A Rule 12(c) motion for judgment on the pleadings is governed by the same standards as a Rule 12(b)(6) motion to dismiss. Strategic Income Fund, LLC v. Spear, Leeds & Kellog Corp., 305 F.3d 1293, 1295 n.8 (11th Cir. 2002) (explaining that the standard for either a Rule 12(b)(6) or Rule 12(c) motion is “whether the count state[s] a claim for relief”). The complaint must contain sufficient factual information to state a claim for relief that is “plausible on its face.” Wooten v. Quicken Loans, Inc., 626 F.3d 1187, 1196 (11th Cir. 2010). When the plaintiff provides enough “factual content that allows the court to draw the reasonable inference that the defendant is liable for the misconduct alleged, ” the complaint is “plausible on its face.” Ashcroft v. Iqbal, 556 U.S. 662, 678 (2009). “Labels and conclusions” and a “formulaic recitation of the elements of a cause of action” are insufficient to raise a right to belief above the “speculative level.” Bell Atlantic Corp. v. Twombly, 550 U.S. 544, 555 (2007).

         III. DISCUSSION

         A. Consideration of Documents Outside the Pleadings

         Before addressing the merits of Defendant's motion, the Court must first determine whether consideration of documents outside the pleadings, namely Plaintiff's intake questionnaire and self-serving affidavit, requires conversion of the motion to dismiss into a motion for summary judgment. The Court finds that it does not.

         Although matters outside the pleadings are not typically considered on a motion for judgment on the pleadings, the court may consider an extrinsic document if (1) it is central to the plaintiff's claim, and (2) its authenticity is not challenged. See Speaker v. U.S. Dep't of Health & Human Servs. Ctrs. for Disease Control & Prevention, 623 F.3d 1371, 1379 (11th Cir. 2010). Courts routinely consider a plaintiff's EEOC charge and intake questionnaire to resolve the question of whether a plaintiff has exhausted administrative remedies without converting a motion to dismiss or motion for judgment on the pleadings to a motion for summary judgment. See Chesnut v. Ethan Allen Retail, Inc., 971 F.Supp.2d 1223, 1228 (N.D.Ga. Sept. 20, 2013); Adaway v. Atwater, 2014 WL 1882333 (M.D. Ga. May 12, 2014); Nixon v. United Parcel Serv., Inc., 2013 WL 6815719 (M.D. Ga. Dec. 24, 2013).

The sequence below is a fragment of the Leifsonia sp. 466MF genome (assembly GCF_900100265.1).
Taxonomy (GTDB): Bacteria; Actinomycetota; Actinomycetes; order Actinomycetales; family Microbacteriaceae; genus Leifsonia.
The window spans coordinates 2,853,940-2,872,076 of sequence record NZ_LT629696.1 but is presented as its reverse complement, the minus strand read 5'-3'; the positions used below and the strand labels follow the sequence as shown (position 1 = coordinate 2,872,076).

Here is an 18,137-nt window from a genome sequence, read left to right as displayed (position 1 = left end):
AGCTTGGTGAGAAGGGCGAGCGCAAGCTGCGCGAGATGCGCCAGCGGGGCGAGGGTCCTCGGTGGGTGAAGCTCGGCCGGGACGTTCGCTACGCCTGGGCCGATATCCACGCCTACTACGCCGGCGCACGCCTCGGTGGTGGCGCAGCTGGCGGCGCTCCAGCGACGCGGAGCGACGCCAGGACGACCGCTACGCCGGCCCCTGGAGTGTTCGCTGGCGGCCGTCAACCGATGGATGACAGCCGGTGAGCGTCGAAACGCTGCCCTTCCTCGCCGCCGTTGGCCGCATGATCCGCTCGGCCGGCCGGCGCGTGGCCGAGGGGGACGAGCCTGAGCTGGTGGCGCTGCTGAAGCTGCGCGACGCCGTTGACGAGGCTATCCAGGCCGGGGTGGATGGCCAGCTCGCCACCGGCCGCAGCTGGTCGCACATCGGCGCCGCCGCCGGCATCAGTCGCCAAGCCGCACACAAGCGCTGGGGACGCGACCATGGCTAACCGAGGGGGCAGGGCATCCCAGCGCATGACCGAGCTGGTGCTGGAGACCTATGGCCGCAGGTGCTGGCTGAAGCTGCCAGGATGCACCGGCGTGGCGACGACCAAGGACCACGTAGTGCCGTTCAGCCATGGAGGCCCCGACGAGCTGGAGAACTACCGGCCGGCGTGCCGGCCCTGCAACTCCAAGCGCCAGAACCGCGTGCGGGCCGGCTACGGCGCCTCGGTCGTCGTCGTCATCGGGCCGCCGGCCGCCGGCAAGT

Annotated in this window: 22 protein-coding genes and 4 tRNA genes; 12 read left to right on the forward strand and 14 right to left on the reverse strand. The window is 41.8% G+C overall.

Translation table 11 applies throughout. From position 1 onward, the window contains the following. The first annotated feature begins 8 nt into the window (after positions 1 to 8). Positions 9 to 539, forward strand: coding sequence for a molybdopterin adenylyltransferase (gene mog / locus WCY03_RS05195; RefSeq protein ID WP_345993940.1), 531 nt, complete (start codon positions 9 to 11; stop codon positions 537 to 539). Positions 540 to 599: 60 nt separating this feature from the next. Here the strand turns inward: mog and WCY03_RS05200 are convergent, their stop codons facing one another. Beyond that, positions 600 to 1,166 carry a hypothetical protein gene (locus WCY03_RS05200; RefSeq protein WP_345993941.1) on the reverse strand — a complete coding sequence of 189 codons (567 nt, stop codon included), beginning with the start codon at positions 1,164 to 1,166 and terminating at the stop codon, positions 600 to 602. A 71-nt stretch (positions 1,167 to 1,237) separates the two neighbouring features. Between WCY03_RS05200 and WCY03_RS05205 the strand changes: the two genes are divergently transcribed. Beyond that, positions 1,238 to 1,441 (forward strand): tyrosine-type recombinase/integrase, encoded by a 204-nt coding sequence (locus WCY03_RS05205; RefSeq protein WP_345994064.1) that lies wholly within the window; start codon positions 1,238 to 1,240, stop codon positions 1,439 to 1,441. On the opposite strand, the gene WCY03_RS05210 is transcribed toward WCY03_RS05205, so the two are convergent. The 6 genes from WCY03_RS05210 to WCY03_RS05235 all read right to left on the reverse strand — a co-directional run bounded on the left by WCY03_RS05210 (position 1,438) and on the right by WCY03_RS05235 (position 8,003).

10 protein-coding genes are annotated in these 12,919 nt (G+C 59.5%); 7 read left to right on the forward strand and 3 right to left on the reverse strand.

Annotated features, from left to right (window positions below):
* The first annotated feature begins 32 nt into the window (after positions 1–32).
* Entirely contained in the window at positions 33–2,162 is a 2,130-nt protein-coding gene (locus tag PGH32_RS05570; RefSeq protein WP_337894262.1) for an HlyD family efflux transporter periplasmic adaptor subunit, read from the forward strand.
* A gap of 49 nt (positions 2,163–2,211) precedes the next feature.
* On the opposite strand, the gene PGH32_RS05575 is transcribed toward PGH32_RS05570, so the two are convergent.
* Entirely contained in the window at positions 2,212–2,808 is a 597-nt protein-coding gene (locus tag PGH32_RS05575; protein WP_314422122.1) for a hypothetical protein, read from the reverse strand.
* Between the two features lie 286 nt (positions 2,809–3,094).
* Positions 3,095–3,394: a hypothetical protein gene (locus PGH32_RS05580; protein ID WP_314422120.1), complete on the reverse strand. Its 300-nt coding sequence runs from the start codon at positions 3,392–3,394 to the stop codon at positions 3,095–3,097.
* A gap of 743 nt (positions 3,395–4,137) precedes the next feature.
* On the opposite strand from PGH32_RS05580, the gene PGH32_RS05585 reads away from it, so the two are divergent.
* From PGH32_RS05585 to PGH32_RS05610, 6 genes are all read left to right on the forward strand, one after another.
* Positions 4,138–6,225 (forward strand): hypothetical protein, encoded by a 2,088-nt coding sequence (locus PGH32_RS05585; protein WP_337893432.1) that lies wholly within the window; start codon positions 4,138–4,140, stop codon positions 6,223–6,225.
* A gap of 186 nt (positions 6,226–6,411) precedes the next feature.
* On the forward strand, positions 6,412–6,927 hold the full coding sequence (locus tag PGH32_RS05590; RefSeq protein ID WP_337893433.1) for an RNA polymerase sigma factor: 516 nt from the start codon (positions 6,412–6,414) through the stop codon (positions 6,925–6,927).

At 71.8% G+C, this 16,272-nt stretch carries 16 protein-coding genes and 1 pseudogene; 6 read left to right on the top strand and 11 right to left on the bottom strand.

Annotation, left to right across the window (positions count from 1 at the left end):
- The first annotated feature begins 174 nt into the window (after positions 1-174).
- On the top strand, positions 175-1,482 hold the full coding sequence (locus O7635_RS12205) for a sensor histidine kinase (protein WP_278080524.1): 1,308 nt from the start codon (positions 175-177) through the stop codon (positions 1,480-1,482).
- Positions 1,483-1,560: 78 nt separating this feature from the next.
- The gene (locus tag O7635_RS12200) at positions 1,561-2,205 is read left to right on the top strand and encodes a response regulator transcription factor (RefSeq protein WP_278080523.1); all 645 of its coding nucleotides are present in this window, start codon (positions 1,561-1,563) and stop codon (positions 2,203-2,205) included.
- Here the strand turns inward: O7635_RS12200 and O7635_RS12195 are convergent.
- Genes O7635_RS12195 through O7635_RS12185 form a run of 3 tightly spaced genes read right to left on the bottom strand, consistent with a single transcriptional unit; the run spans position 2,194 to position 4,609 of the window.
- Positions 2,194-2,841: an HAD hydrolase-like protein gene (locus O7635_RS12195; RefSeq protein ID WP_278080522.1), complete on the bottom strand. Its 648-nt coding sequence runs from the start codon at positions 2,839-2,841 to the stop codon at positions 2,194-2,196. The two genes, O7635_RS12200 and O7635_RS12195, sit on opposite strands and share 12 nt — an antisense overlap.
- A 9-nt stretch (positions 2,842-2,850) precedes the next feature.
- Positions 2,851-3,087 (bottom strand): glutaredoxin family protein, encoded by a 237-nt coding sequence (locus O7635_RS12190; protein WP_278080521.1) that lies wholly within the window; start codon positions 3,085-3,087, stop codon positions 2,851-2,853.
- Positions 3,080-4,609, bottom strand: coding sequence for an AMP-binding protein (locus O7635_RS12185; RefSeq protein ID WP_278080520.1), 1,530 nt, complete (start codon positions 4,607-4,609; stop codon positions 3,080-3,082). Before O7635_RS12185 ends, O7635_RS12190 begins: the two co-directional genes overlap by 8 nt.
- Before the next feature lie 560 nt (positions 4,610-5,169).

Here, there seems to be no dispute between the parties that Plaintiff's charge of discrimination may be considered by the Court without converting the present motion to a motion for summary judgment. However, Defendant opposes the consideration of Plaintiff's intake questionnaire and self-serving affidavit attached to Plaintiff's brief in Opposition to Defendant's Motion for Judgment on the Pleadings. (Doc. 12, p. 4). Because the intake questionnaire is central to the Plaintiff's claim that she timely filed a charge of discrimination, and because neither party disputes the authenticity of the questionnaire or the date on which it was filed, the Court will consider the document in ruling on Defendant's Motion without converting it to a motion for summary judgment. Plaintiff's affidavit, however, is not central to the Plaintiff's claims. The Court will not consider Plaintiff's affidavit in ruling on Defendant's Motion for Judgment on the Pleadings. See Quach v. Paragon Sys., Inc., 2015 WL 13719674 (N.D.Ga. Oct. 28, 2015) (declining to consider plaintiff's self-serving affidavit attached to plaintiff's response in ruling on defendant's motion to dismiss).

         B. Tit ...